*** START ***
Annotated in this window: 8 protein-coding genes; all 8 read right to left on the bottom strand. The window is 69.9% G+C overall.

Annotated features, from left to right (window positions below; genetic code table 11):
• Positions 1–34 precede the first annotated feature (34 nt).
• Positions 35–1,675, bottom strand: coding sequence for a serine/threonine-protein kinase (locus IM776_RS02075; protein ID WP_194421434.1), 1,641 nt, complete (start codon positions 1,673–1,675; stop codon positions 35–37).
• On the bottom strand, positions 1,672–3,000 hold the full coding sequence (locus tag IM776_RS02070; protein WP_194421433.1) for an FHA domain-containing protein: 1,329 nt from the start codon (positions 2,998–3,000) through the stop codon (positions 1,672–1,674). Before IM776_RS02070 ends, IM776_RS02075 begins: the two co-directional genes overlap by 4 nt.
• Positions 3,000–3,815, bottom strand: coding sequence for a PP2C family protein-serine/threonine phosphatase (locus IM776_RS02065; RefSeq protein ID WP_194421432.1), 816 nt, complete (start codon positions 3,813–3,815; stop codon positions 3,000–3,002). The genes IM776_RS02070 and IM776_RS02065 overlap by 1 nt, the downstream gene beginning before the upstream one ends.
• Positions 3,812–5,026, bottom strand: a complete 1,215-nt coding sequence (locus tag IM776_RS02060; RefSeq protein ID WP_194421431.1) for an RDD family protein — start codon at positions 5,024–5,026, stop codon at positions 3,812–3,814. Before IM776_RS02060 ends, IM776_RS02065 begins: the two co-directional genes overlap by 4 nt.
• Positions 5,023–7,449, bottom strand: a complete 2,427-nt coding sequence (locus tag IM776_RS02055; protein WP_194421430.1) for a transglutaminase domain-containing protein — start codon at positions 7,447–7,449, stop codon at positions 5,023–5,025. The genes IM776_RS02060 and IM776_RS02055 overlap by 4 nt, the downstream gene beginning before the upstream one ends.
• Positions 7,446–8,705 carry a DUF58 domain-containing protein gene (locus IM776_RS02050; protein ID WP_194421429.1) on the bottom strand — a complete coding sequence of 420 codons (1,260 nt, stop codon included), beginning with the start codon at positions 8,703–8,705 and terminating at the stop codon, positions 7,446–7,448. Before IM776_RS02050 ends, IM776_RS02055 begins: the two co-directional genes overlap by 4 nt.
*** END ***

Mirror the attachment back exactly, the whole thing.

Annotated in this window: 8 protein-coding genes; all 8 read right to left on the bottom strand. The window is 69.9% G+C overall.

Annotated features, from left to right (window positions below; genetic code table 11):
• Positions 1–34 precede the first annotated feature (34 nt).
• Positions 35–1,675, bottom strand: coding sequence for a serine/threonine-protein kinase (locus IM776_RS02075; protein ID WP_194421434.1), 1,641 nt, complete (start codon positions 1,673–1,675; stop codon positions 35–37).
• On the bottom strand, positions 1,672–3,000 hold the full coding sequence (locus tag IM776_RS02070; protein WP_194421433.1) for an FHA domain-containing protein: 1,329 nt from the start codon (positions 2,998–3,000) through the stop codon (positions 1,672–1,674). Before IM776_RS02070 ends, IM776_RS02075 begins: the two co-directional genes overlap by 4 nt.
• Positions 3,000–3,815, bottom strand: coding sequence for a PP2C family protein-serine/threonine phosphatase (locus IM776_RS02065; RefSeq protein ID WP_194421432.1), 816 nt, complete (start codon positions 3,813–3,815; stop codon positions 3,000–3,002). The genes IM776_RS02070 and IM776_RS02065 overlap by 1 nt, the downstream gene beginning before the upstream one ends.
• Positions 3,812–5,026, bottom strand: a complete 1,215-nt coding sequence (locus tag IM776_RS02060; RefSeq protein ID WP_194421431.1) for an RDD family protein — start codon at positions 5,024–5,026, stop codon at positions 3,812–3,814. Before IM776_RS02060 ends, IM776_RS02065 begins: the two co-directional genes overlap by 4 nt.
• Positions 5,023–7,449, bottom strand: a complete 2,427-nt coding sequence (locus tag IM776_RS02055; protein WP_194421430.1) for a transglutaminase domain-containing protein — start codon at positions 7,447–7,449, stop codon at positions 5,023–5,025. The genes IM776_RS02060 and IM776_RS02055 overlap by 4 nt, the downstream gene beginning before the upstream one ends.
• Positions 7,446–8,705 carry a DUF58 domain-containing protein gene (locus IM776_RS02050; protein ID WP_194421429.1) on the bottom strand — a complete coding sequence of 420 codons (1,260 nt, stop codon included), beginning with the start codon at positions 8,703–8,705 and terminating at the stop codon, positions 7,446–7,448. Before IM776_RS02050 ends, IM776_RS02055 begins: the two co-directional genes overlap by 4 nt.